The U.S had set a catch for continuous oil supply in exchange for economic and military aid they would give to the country especially with the return of Shah to power.
However, Shah made a grave mistake when he made a promise to the Iranians to increase personal freedoms and see to some social reforms. The promise was void and meanwhile, Shah’s wealth exponentially grew and he gave in to the luxury of western lifestyle. This made the Iranians angry, especially the religious folks that ultimately led the clergy into broadcasting loud and long against the shah and the queen. Mass revolt resulted and in January 1979, and the shah abdicated the throne for lack of an option (Feste; 4). The ruler that succeeded, Ayatollah Khomeini, veered against the United States government and denounced it as an enemy of Islam and the “Great Satan.” When shah was later diagnosed with lymphoma, the U.S consented to his request to receive treatment by the U.S doctors. That, in proverbial, was the “straw that broke the back of the camel” leading to a formation of a rabble from the rage of the Iranians and consequently storming the U.S Embassy in Teheran (Feste; 4).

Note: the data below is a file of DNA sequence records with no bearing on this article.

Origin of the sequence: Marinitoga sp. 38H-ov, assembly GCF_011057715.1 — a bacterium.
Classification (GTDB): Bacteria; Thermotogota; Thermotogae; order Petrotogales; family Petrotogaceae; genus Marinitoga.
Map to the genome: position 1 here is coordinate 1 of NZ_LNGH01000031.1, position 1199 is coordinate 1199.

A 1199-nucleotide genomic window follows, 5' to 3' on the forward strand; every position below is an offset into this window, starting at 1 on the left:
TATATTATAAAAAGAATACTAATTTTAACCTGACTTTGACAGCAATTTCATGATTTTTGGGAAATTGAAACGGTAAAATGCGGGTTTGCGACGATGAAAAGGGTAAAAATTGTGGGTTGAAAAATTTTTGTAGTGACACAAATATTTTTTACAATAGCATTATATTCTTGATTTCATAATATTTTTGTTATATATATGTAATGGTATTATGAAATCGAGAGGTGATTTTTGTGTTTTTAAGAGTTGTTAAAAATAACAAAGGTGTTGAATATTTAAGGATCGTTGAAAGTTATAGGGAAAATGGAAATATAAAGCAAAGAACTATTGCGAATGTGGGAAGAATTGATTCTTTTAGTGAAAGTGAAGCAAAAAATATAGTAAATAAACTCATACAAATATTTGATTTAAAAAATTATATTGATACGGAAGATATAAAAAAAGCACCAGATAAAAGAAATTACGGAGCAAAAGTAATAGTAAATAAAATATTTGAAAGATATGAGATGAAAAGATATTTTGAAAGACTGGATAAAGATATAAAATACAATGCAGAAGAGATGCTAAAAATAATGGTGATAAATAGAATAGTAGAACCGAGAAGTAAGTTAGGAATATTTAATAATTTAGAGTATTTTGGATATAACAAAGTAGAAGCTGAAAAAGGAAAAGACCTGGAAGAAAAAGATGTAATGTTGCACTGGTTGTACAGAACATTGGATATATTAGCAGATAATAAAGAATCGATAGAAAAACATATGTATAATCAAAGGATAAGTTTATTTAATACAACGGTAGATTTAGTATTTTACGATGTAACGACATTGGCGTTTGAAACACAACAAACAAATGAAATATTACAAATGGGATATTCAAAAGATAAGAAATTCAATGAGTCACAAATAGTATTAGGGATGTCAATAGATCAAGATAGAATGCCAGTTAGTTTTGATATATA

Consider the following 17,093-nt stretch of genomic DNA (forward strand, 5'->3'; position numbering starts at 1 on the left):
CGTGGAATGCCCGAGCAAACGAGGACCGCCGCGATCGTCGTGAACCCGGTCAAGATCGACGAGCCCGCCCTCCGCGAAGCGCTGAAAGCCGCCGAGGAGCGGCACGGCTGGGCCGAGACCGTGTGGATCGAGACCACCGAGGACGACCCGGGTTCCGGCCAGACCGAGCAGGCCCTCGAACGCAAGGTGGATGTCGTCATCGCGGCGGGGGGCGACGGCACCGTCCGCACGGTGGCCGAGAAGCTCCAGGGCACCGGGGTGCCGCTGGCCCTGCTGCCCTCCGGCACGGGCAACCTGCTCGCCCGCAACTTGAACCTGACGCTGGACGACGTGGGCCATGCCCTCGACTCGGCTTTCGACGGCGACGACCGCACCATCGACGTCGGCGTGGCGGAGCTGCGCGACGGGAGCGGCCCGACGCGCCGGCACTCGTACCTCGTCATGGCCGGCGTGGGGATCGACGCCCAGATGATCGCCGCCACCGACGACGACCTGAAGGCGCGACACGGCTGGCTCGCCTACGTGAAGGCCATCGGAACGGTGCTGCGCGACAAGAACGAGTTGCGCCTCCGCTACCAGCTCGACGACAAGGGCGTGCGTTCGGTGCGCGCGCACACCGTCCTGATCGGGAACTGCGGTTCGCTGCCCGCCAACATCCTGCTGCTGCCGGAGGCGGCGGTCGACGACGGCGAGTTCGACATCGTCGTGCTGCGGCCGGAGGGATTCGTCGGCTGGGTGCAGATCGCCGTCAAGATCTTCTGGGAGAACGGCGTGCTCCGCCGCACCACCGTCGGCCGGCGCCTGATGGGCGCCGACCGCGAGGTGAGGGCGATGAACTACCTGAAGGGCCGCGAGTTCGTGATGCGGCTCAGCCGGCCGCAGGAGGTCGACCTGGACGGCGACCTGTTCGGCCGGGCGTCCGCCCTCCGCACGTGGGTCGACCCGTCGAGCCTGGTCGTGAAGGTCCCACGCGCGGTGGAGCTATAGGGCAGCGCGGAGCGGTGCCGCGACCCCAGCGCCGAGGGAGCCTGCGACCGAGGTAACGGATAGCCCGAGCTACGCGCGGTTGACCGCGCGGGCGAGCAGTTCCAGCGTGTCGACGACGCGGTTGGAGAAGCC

Following this act, President Jimmy Carter with immediate effect applied diplomatic pressures and imposed economic sanctions to drive the Iranians into a position of negotiations to attempt the release of hostages. Initially, President Carter stopped oil import from Iran; he ejected a good number of Iranians from the states and lastly, froze the Iranian assets worth $8 billion in U.S. The Iranian government had initially denied the responsibility for the action. When the government failed to take any affirmative actions against those who were responsible, their denial was belied. The carter government at that point could do little other than persist and be patient.
In 1980, Iran gave a list of